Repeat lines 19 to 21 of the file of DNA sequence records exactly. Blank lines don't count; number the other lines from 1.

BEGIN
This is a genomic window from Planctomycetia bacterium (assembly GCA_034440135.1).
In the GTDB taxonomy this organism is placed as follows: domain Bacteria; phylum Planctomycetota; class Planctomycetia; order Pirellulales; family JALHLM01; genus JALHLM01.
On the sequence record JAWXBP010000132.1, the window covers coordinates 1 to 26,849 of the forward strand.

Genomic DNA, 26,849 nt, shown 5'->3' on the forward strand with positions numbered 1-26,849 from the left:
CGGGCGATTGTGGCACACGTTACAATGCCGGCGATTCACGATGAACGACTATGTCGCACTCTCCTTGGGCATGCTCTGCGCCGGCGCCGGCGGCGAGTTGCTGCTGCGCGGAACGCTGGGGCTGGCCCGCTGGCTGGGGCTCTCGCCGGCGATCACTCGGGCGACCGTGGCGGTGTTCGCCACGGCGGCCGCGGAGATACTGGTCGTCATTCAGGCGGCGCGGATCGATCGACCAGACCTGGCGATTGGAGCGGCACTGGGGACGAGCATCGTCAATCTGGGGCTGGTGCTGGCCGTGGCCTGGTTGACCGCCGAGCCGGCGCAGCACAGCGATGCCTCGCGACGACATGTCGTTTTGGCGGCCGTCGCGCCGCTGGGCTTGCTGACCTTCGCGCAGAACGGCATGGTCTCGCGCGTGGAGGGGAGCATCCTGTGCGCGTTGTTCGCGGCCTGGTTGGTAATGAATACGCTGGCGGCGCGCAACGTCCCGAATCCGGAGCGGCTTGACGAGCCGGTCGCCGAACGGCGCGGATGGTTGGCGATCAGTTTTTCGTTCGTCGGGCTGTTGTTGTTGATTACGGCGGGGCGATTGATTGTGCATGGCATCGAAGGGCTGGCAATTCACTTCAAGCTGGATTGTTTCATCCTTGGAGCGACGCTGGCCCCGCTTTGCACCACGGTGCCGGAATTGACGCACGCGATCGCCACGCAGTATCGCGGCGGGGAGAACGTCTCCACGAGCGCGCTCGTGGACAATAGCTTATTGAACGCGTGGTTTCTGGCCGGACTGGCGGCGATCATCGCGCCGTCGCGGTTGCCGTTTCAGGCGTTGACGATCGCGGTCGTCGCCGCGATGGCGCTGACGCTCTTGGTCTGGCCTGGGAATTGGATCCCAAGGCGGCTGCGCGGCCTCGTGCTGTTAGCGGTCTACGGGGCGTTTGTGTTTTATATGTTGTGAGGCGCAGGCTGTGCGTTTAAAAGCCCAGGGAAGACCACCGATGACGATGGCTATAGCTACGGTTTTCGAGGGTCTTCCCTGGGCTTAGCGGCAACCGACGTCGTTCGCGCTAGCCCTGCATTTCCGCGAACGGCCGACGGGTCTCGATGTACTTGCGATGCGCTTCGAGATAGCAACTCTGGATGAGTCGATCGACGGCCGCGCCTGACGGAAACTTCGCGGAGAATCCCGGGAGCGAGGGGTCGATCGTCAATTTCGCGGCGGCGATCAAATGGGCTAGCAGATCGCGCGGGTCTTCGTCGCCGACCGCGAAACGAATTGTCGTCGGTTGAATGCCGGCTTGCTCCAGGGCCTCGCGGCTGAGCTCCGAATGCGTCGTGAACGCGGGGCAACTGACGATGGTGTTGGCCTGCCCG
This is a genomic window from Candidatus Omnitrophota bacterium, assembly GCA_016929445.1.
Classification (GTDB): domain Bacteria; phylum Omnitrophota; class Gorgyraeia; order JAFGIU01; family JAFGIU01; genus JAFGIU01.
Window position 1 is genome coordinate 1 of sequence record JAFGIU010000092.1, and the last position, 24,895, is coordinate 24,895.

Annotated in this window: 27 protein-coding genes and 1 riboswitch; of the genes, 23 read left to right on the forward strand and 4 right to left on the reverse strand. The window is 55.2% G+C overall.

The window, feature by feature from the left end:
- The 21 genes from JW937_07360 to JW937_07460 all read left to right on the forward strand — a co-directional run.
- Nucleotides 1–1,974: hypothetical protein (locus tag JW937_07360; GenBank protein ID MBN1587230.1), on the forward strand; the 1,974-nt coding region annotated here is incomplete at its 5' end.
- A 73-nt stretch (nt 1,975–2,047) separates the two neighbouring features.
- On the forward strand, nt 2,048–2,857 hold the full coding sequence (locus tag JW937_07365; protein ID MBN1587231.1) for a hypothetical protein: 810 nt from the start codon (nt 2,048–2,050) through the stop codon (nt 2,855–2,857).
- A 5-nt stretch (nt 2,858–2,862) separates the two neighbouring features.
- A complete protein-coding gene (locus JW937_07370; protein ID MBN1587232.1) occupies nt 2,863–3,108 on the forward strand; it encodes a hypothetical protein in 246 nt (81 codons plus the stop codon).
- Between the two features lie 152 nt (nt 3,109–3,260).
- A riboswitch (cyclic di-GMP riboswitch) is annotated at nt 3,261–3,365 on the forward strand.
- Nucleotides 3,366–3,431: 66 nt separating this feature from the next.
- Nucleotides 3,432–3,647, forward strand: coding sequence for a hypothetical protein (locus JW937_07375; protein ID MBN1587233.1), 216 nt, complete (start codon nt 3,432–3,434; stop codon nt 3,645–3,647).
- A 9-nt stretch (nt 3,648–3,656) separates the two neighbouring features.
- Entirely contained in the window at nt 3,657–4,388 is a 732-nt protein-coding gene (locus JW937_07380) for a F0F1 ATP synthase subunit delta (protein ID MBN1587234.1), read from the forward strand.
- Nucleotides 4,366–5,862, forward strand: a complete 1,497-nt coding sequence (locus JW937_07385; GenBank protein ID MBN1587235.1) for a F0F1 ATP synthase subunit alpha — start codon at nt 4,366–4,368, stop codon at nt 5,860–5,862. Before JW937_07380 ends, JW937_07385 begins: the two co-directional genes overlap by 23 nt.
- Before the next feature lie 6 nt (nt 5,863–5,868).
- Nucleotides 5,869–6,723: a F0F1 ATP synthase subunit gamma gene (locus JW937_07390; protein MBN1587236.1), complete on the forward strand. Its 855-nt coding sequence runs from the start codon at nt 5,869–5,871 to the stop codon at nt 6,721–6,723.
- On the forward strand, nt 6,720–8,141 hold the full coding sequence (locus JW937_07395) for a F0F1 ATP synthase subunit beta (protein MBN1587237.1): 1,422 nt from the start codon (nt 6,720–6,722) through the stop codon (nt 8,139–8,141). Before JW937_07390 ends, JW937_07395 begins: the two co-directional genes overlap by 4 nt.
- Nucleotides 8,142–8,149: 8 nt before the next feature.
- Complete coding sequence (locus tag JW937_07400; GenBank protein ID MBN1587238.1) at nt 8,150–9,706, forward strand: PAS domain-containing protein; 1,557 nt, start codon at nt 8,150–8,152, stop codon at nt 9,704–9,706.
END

- Nucleotides 3,366–3,431: 66 nt separating this feature from the next.
- Nucleotides 3,432–3,647, forward strand: coding sequence for a hypothetical protein (locus JW937_07375; protein ID MBN1587233.1), 216 nt, complete (start codon nt 3,432–3,434; stop codon nt 3,645–3,647).
- A 9-nt stretch (nt 3,648–3,656) separates the two neighbouring features.